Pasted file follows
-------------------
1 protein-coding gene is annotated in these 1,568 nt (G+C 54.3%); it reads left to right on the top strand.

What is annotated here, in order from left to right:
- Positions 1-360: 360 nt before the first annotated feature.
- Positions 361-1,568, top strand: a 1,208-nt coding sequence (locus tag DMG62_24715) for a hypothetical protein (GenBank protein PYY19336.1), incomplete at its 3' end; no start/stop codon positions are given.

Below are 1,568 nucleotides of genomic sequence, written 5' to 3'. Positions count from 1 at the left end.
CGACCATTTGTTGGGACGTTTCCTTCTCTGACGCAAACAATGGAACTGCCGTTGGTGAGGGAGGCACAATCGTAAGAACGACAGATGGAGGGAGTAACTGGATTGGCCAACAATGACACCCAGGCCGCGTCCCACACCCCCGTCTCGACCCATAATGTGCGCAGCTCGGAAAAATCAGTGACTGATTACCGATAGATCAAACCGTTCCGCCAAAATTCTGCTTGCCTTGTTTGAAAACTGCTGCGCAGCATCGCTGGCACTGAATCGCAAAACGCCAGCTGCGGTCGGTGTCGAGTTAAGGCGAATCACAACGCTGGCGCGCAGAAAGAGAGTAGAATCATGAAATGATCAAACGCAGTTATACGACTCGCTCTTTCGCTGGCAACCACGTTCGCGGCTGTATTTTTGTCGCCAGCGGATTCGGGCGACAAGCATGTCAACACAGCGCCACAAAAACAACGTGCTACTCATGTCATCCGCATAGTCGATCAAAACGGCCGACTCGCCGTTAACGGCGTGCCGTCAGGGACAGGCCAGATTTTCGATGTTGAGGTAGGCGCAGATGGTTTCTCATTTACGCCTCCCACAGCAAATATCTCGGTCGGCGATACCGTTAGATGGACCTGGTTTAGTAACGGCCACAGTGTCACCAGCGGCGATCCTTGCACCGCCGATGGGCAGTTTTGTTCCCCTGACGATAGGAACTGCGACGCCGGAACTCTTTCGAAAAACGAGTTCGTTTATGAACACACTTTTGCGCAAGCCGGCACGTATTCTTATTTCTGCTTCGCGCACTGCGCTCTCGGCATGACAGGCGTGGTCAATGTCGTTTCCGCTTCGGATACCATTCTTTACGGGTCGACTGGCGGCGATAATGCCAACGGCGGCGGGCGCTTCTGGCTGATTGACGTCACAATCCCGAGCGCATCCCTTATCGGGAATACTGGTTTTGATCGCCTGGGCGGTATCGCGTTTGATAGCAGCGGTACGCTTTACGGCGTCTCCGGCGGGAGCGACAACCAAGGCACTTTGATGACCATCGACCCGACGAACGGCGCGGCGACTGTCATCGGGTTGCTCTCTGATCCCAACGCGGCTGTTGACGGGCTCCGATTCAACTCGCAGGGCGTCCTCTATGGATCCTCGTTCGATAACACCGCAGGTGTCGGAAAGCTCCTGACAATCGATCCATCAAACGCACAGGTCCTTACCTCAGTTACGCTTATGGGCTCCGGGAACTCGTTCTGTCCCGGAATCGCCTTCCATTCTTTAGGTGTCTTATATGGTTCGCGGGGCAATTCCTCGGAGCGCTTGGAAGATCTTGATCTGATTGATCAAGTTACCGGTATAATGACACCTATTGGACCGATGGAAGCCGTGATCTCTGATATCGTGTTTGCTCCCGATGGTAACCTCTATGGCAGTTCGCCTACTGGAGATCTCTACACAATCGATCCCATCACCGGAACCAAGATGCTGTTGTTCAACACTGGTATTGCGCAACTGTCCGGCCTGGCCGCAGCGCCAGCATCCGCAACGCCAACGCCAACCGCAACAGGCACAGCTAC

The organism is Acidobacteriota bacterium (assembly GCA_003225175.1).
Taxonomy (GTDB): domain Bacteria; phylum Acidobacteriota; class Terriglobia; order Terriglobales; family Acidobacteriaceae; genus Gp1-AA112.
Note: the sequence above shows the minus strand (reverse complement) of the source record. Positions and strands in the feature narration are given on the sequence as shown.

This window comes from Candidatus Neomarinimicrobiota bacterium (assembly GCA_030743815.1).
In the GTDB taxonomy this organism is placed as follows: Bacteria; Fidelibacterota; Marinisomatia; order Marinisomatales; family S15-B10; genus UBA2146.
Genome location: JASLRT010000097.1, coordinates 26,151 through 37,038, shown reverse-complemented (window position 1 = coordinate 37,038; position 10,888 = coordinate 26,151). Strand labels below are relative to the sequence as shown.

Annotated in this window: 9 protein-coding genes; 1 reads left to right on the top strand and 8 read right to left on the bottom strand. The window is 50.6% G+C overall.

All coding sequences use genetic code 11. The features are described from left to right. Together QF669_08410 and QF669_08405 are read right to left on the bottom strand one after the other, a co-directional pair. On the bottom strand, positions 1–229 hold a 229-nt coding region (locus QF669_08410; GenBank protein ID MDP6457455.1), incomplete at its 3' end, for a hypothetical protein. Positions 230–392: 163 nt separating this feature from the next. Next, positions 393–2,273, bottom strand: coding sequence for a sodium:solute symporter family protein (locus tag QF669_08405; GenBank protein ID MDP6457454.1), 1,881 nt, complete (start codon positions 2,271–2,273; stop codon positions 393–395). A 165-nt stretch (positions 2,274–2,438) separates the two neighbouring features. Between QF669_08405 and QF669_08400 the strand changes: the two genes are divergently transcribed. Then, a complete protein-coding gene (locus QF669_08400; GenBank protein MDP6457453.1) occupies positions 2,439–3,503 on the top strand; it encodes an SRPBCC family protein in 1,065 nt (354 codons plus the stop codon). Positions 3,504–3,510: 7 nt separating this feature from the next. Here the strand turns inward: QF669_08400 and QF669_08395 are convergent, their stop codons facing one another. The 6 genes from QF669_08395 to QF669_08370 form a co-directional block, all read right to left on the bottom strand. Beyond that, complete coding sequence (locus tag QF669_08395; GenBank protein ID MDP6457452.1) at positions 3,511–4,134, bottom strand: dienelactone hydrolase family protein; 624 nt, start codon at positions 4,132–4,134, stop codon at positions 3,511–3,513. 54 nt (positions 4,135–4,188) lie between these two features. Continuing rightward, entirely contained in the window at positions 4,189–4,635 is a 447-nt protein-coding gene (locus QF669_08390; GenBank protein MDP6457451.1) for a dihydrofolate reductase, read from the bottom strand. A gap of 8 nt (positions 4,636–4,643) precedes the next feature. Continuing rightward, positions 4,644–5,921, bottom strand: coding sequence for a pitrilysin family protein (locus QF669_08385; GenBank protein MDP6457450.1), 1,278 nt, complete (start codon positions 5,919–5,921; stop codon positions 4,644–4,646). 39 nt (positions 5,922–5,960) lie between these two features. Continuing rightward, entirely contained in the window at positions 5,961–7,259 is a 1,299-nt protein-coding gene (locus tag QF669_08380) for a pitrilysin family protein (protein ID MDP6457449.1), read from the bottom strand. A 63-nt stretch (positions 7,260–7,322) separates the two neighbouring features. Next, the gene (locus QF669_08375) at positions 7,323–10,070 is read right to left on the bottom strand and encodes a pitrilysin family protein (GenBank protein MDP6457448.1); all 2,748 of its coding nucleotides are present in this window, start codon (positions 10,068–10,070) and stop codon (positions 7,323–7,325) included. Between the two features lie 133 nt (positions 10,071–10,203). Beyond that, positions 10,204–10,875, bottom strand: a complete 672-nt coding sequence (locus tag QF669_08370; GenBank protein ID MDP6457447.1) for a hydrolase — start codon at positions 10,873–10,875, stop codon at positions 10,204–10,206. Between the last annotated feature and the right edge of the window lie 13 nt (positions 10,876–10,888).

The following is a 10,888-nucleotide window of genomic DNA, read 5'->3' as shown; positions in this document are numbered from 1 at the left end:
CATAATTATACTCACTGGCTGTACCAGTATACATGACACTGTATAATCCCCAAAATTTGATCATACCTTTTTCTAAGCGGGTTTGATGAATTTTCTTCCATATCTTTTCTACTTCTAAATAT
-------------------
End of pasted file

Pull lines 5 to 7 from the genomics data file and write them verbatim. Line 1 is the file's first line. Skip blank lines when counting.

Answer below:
Below are 1,568 nucleotides of genomic sequence, written 5' to 3'. Positions count from 1 at the left end.
CGACCATTTGTTGGGACGTTTCCTTCTCTGACGCAAACAATGGAACTGCCGTTGGTGAGGGAGGCACAATCGTAAGAACGACAGATGGAGGGAGTAACTGGATTGGCCAACAATGACACCCAGGCCGCGTCCCACACCCCCGTCTCGACCCATAATGTGCGCAGCTCGGAAAAATCAGTGACTGATTACCGATAGATCAAACCGTTCCGCCAAAATTCTGCTTGCCTTGTTTGAAAACTGCTGCGCAGCATCGCTGGCACTGAATCGCAAAACGCCAGCTGCGGTCGGTGTCGAGTTAAGGCGAATCACAACGCTGGCGCGCAGAAAGAGAGTAGAATCATGAAATGATCAAACGCAGTTATACGACTCGCTCTTTCGCTGGCAACCACGTTCGCGGCTGTATTTTTGTCGCCAGCGGATTCGGGCGACAAGCATGTCAACACAGCGCCACAAAAACAACGTGCTACTCATGTCATCCGCATAGTCGATCAAAACGGCCGACTCGCCGTTAACGGCGTGCCGTCAGGGACAGGCCAGATTTTCGATGTTGAGGTAGGCGCAGATGGTTTCTCATTTACGCCTCCCACAGCAAATATCTCGGTCGGCGATACCGTTAGATGGACCTGGTTTAGTAACGGCCACAGTGTCACCAGCGGCGATCCTTGCACCGCCGATGGGCAGTTTTGTTCCCCTGACGATAGGAACTGCGACGCCGGAACTCTTTCGAAAAACGAGTTCGTTTATGAACACACTTTTGCGCAAGCCGGCACGTATTCTTATTTCTGCTTCGCGCACTGCGCTCTCGGCATGACAGGCGTGGTCAATGTCGTTTCCGCTTCGGATACCATTCTTTACGGGTCGACTGGCGGCGATAATGCCAACGGCGGCGGGCGCTTCTGGCTGATTGACGTCACAATCCCGAGCGCATCCCTTATCGGGAATACTGGTTTTGATCGCCTGGGCGGTATCGCGTTTGATAGCAGCGGTACGCTTTACGGCGTCTCCGGCGGGAGCGACAACCAAGGCACTTTGATGACCATCGACCCGACGAACGGCGCGGCGACTGTCATCGGGTTGCTCTCTGATCCCAACGCGGCTGTTGACGGGCTCCGATTCAACTCGCAGGGCGTCCTCTATGGATCCTCGTTCGATAACACCGCAGGTGTCGGAAAGCTCCTGACAATCGATCCATCAAACGCACAGGTCCTTACCTCAGTTACGCTTATGGGCTCCGGGAACTCGTTCTGTCCCGGAATCGCCTTCCATTCTTTAGGTGTCTTATATGGTTCGCGGGGCAATTCCTCGGAGCGCTTGGAAGATCTTGATCTGATTGATCAAGTTACCGGTATAATGACACCTATTGGACCGATGGAAGCCGTGATCTCTGATATCGTGTTTGCTCCCGATGGTAACCTCTATGGCAGTTCGCCTACTGGAGATCTCTACACAATCGATCCCATCACCGGAACCAAGATGCTGTTGTTCAACACTGGTATTGCGCAACTGTCCGGCCTGGCCGCAGCGCCAGCATCCGCAACGCCAACGCCAACCGCAACAGGCACAGCTAC

The organism is Acidobacteriota bacterium (assembly GCA_003225175.1).